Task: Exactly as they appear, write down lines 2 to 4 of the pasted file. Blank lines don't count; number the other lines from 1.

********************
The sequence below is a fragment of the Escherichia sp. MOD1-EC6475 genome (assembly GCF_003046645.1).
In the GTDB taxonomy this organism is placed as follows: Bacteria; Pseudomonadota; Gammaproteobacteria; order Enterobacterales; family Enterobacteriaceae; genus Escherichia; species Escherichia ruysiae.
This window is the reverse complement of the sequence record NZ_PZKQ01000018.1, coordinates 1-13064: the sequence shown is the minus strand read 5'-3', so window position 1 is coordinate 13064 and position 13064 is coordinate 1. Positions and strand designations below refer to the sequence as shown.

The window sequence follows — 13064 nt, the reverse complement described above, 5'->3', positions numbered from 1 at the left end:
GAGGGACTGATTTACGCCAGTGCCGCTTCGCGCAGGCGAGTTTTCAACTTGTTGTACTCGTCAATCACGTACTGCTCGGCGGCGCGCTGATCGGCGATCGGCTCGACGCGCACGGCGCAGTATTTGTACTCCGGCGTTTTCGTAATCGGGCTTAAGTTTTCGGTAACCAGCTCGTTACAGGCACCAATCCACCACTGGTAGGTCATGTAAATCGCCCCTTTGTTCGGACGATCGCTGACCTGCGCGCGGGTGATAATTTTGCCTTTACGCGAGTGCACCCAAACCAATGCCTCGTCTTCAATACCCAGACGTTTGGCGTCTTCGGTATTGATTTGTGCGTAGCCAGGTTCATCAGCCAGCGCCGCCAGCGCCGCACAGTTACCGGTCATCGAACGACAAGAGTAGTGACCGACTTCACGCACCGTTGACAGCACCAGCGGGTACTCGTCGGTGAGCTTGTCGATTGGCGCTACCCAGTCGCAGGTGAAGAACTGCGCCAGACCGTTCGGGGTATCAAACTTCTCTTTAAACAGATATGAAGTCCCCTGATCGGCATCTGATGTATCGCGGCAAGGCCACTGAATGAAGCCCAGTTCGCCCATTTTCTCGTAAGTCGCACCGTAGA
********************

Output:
In the GTDB taxonomy this organism is placed as follows: Bacteria; Pseudomonadota; Gammaproteobacteria; order Enterobacterales; family Enterobacteriaceae; genus Escherichia; species Escherichia ruysiae.
This window is the reverse complement of the sequence record NZ_PZKQ01000018.1, coordinates 1-13064: the sequence shown is the minus strand read 5'-3', so window position 1 is coordinate 13064 and position 13064 is coordinate 1. Positions and strand designations below refer to the sequence as shown.

The window sequence follows — 13064 nt, the reverse complement described above, 5'->3', positions numbered from 1 at the left end: